Hypophosphatasia Presenting As Pseudogout in a Young Woman

Presentation Number: SUN 300
Date of Presentation: April 2nd, 2017

Se Young Suh* and Michael Grimes
Allegheny General Hospital, Allegheny Health Network, Pittsburgh, PA

Abstract

Background:

Hypophosphatasia (HPP) is a rare inborn-error-of-metabolism characterized biochemically by low serum alkaline phosphatase (ALP) activity. It is caused by a loss-of-function mutation within the gene that encodes the tissue-nonspecific isoenzyme of ALP (TNSALP). Deficiency of TNSALP leads to extracellular accumulation of TNSALP phosphorylated substrates, including inorganic pyrophosphate (PPi), which is an inhibitor of mineralization, and pyridoxal 5’-phosphate, an intracellular bioactive form of vitamin B6. The range of expressivity of HPP ranges from stillbirth, rickets/osteomalacia, tooth loss, to adult onset calcific arthropathies, largely determined by the autosomal dominant or recessive inheritance of several hundred known TNSALP missense mutations.

Clinical case:

A 29 year old Caucasian female presented with chronic joint pain in her hands, feet, hips, back, and shoulders. She started to experience joint pain at age eight, and it progressively worsened over the years. The most affected areas were her hands and feet, which limited her activities of daily living, especially walking. For pain control, she takes ibuprofen 400 mg twice daily, but sometimes takes up to 2000 mg per day when she has an acute exacerbation of joint pain. She was previously diagnosed with fibromyalgia. She was evaluated by a rhematologist and lab testing revealed an elevated ANA titer (1:160), but negative anti-dsDNA antibody, anti-CCP antibody, SS-A and SS-B antibody, Scl-70 antibody, SM/RNP antibody, B2 glycoprotein antibody, and cardiolipin antibody. X-rays of her hands and feet showed erosive arthropathy with calcium pyrophosphate deposition (CPPD) disease and soft tissue calcification.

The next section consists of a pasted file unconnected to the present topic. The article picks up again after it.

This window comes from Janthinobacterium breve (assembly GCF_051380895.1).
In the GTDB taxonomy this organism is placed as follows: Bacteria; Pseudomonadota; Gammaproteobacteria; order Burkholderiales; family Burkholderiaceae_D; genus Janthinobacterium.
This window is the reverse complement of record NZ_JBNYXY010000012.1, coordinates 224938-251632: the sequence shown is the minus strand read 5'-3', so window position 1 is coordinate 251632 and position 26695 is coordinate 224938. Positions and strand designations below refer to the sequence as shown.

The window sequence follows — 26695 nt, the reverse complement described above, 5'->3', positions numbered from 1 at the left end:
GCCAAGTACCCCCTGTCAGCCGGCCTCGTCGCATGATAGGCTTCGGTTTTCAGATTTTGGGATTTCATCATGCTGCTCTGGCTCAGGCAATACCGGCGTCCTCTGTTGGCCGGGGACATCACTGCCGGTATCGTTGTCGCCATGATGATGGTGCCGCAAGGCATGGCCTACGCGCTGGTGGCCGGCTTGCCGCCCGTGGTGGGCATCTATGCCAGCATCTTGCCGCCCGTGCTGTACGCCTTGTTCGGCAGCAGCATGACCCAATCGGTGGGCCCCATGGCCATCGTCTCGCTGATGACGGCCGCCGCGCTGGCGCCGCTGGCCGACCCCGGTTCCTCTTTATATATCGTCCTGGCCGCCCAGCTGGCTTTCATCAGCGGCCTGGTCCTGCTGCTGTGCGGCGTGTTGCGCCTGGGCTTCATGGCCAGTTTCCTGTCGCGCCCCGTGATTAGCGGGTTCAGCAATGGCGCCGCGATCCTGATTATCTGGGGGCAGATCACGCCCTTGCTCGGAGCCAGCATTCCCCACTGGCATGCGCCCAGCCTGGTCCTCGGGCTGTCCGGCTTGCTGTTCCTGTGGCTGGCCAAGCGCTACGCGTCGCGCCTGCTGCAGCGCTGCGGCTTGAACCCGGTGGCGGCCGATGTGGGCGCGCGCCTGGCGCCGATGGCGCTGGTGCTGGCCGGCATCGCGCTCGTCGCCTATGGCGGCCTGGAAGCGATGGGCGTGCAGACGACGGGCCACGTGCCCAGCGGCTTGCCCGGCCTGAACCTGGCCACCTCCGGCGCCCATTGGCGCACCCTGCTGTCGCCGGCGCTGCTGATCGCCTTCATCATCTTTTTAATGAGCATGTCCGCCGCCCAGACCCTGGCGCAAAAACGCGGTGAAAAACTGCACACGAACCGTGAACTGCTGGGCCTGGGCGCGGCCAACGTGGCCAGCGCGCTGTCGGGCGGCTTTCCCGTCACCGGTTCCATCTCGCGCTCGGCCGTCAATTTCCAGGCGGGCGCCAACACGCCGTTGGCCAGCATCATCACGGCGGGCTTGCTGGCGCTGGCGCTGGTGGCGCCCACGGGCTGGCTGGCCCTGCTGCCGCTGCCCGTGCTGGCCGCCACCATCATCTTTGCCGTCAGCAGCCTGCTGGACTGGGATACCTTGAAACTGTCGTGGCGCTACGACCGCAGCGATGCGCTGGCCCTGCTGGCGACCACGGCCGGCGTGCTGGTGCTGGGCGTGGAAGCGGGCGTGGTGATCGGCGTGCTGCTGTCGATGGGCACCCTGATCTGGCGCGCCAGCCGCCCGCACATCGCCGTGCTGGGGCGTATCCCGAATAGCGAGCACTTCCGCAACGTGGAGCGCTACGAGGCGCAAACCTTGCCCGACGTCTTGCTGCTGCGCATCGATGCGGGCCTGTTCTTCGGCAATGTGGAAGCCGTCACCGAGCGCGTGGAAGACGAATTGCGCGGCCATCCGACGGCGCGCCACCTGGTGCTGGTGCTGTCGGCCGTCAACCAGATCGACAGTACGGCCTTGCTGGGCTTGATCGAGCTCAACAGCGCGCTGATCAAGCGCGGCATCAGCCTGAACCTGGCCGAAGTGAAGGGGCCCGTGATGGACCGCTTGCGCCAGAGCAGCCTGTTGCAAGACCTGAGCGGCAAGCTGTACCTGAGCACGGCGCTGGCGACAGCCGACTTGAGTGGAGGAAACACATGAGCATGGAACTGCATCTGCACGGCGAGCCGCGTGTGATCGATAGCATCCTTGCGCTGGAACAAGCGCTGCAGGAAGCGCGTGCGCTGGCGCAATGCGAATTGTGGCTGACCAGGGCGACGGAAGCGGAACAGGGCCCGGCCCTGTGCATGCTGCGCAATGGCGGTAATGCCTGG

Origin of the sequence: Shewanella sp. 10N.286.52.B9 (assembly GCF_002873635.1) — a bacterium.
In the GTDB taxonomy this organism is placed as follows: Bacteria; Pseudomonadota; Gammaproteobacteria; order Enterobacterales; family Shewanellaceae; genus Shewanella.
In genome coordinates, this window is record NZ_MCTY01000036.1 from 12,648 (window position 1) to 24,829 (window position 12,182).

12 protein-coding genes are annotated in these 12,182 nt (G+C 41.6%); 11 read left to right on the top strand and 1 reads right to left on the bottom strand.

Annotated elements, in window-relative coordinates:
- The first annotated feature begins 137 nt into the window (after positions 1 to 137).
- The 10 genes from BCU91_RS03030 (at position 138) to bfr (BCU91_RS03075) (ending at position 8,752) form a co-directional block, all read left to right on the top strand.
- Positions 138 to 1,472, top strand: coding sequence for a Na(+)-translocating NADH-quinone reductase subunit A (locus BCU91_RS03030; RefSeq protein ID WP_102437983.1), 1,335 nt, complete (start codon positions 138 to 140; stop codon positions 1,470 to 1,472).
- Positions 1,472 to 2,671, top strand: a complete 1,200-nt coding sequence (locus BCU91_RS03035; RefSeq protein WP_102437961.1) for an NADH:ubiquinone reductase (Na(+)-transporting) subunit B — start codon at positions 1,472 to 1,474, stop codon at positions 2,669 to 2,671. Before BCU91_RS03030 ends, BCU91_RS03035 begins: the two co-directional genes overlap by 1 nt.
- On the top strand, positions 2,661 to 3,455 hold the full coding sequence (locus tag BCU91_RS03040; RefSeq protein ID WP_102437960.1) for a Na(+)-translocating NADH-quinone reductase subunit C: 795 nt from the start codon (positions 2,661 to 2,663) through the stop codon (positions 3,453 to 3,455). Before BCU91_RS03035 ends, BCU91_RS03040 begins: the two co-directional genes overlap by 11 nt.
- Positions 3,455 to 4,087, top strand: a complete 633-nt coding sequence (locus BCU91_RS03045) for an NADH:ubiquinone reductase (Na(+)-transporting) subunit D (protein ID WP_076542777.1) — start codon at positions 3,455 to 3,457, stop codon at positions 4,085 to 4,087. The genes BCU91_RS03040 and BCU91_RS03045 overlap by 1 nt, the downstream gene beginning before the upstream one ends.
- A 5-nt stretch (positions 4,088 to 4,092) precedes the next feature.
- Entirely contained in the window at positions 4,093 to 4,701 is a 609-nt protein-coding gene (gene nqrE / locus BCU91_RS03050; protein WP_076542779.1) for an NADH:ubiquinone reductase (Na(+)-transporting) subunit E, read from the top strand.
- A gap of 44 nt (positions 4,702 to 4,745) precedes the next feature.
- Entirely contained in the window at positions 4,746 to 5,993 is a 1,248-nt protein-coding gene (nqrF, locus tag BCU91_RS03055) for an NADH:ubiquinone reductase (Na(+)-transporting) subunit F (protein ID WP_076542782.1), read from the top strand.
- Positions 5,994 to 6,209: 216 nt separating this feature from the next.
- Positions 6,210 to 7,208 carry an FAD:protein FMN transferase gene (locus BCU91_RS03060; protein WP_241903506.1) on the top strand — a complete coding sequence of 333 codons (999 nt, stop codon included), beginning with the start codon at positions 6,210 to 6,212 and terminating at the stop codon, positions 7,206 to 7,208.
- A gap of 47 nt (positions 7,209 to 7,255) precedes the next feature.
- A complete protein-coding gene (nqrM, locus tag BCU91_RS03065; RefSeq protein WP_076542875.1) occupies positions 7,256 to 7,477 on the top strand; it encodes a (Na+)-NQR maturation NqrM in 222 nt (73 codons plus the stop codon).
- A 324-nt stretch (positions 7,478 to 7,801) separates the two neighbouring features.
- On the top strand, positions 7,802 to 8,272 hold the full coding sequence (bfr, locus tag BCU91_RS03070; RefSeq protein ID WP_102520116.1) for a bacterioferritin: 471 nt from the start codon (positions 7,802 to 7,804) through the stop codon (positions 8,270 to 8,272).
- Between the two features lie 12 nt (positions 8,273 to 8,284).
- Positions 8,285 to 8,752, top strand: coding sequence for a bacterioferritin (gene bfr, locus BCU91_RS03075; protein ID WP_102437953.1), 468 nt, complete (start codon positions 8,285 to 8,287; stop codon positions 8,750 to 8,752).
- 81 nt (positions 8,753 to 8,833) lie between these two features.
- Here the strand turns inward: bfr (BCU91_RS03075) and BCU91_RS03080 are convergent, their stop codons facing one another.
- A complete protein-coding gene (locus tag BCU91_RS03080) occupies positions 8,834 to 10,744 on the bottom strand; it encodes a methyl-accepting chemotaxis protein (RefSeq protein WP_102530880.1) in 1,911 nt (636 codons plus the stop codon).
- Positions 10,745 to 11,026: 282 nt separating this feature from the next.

She had a low ALP level (22 U/L, reference range : 45 -117 U/L) with an elevated vitamin B6 (130.9 ng/mL, reference range: 2.1 to 21.7 ng/mL), which were consistent with laboratory findings of HPP. The patient was heterozygous in the ALPL gene for a variant designated to c.1034C>T, which is predicted to result in the amino acid substitution (p.Ala345Val), which confirmed the diagnosis. To our knowledge this particular variant has not been previously reported in the literature or public database. The patient has a 6 year old daughter who experiences joint pain who also tested positive for an ALPL gene mutation. Notably during her pregnancies, she reported mild improvement of her joint pain.

Conclusion:

Young adult patients presenting with chronic polyarthralgias and negative rheumatologic serologies are often diagnosed with fibromyalgia. Although HPP is a rare disorder, physicians should consider this in the differential diagnosis of juvenile onset joint pain with evidence of CPPD. A low ALP level and high serum vitamin B6 level support the diagnosis of HPP. Genetic testing for ALPL gene mutations confirms the diagnosis and may help early diagnosis in other family members.

 

Nothing to Disclose: SYS, MG